4. Remember the Sabbath day, to keep it holy. If you want a relationship with God, you must give up on your works. True, good works are good, and those who are in a relationship with him must do them in testimony that he is good, but they are never to become a condition of that relationship. You must forsake the illusion of your own goodness and choose to trust him in total rest from what have done, or ever can do.
  5. Honor your father and your mother. Proximally speaking, you owe your existence and all that you are to your parents. And to be grateful to them is to enter into an attitude which, in a much greater form, you must sustain toward your ultimate Creator and Provider. You must know him as the very source of your being, revering him and living gratefully as a consequence.
  6. You shall not murder. You must see that all souls belong to God. He plans their existence and gives them life, and their accounting for that is to him alone. Other people are not your property but his, and thus you shall not deprive them of their God-given right to live. You shall thus remain mindful that your life is also not your own.
  7. You shall not commit adultery. If you want to relate to God, you must enter into a faithful covenant. You must realize he is a rightfully-jealous husband, and there can be no rivals for your love. None.
  8. You shall not steal. If you want to know God, you must know him as your ultimate Provider as well. You shall rejoice in his provision to you, and respect the provision he makes for others. You must work within the means he provides for you, not seek to exceed those means by theft.
  9. You shall not bear false witness against your neighbor. You’ll never know God if you do not love truth. God is Truth. Those who love truth come to him. When the truth is revealed, it shows he is right. He is also the ultimate Judge, the faultlessly Just One. Those who love justice love him. He judges in righteousness, and those who love him must not pervert justice. They must cling to the truth.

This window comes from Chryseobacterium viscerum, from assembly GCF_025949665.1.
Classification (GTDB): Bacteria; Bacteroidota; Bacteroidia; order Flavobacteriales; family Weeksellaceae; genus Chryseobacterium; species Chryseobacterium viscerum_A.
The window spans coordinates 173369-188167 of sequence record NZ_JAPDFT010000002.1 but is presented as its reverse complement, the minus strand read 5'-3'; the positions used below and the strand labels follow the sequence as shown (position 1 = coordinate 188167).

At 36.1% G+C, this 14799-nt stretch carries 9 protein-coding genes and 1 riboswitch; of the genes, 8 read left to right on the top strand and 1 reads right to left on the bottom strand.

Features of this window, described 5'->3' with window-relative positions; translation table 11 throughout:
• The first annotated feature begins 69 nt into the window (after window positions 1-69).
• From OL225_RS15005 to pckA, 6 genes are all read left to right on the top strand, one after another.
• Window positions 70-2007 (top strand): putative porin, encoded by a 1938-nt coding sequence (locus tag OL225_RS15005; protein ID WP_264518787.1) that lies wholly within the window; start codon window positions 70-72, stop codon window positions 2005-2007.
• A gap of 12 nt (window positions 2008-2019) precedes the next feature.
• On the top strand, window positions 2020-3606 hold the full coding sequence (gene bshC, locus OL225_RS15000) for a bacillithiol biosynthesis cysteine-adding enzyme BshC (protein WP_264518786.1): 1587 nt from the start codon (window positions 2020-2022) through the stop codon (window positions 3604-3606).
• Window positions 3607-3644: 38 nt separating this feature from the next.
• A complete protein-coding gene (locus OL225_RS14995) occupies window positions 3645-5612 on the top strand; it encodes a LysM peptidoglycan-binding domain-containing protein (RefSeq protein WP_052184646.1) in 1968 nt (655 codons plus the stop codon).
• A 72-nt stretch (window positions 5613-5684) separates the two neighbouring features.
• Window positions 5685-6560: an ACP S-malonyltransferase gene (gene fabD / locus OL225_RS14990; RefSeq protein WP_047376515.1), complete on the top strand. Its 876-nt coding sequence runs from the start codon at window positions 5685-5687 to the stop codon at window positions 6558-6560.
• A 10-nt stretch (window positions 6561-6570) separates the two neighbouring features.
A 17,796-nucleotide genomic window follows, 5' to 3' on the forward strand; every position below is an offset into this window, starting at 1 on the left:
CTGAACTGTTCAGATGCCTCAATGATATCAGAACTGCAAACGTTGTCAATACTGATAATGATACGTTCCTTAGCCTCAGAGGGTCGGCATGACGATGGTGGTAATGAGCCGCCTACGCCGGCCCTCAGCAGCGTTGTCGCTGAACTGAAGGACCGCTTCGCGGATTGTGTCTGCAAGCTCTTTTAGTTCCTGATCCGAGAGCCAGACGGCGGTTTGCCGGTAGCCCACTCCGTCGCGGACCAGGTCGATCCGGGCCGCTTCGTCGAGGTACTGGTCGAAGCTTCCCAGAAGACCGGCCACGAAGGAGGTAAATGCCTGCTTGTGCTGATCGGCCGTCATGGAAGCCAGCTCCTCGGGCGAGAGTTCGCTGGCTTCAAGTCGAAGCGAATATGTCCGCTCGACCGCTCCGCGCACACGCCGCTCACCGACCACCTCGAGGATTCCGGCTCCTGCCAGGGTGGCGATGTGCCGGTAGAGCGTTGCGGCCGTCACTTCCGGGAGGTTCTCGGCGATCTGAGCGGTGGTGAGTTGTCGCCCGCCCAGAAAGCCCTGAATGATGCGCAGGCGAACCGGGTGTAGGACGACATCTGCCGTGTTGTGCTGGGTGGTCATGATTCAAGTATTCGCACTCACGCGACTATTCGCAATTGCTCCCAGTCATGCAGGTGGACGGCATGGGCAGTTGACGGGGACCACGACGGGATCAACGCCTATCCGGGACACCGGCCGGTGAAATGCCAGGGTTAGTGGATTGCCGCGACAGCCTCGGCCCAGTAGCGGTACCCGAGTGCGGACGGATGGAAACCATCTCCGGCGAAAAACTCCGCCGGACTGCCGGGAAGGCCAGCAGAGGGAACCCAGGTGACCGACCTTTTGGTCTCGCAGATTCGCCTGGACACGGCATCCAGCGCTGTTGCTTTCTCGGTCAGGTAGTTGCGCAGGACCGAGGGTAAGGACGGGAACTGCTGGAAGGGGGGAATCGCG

10. You shall not covet … anything that is your neighbor’s. If you want to know God, focus on being faithful in what he has given to you as your portion; do not become desirous of another portion. To know him is to enter into a right relationship, a relationship of peace and contentment. Consequently, an uncovetous relationship with others becomes possible as well.
If I’m right, then the commandments are God’s instruction book to his Old Testament people, telling them who he really is, by revealing bits and pieces of himself, so that they might discover how to relate to a Being so unlike them in so very many ways.

As a teacher might put it, they are the guided praxis that teaches the key principles, not an end in themselves.

It is no understatement that thinking about the intentions of God in this way, particularly in the Old Testament, has revolutionized my whole view of scripture. I now see the whole Book as filled with the single objective of producing right relationship between uncomprehending man and a holy God, through the fragmentary and unsatisfactory means that were all that was available before the living word, Jesus Christ himself, came along and expressed perfectly all that was in the heart of God in an incarnate language of perfect eloquence.

Could it do the same for you?

2 comments :

  1. Agreed regarding God of OT vs God of NT: Any position on that issue that insists they are 'different' in any way other than degree of accommodation to the ignorance of man is either: (a) incoherent; (b) unread; or (c) actively looking to dismiss the issue of God altogether while affecting the pretense of serious scrutiny.

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  2. excellent article! this speaks poignantly to my heart and further reveals the path of relationship rather than the plight of religion. Psalm 16:11 - Thou wilt show me the path of life, in thy presence is fulness of joy and at thy right hand as pleasures for evermore.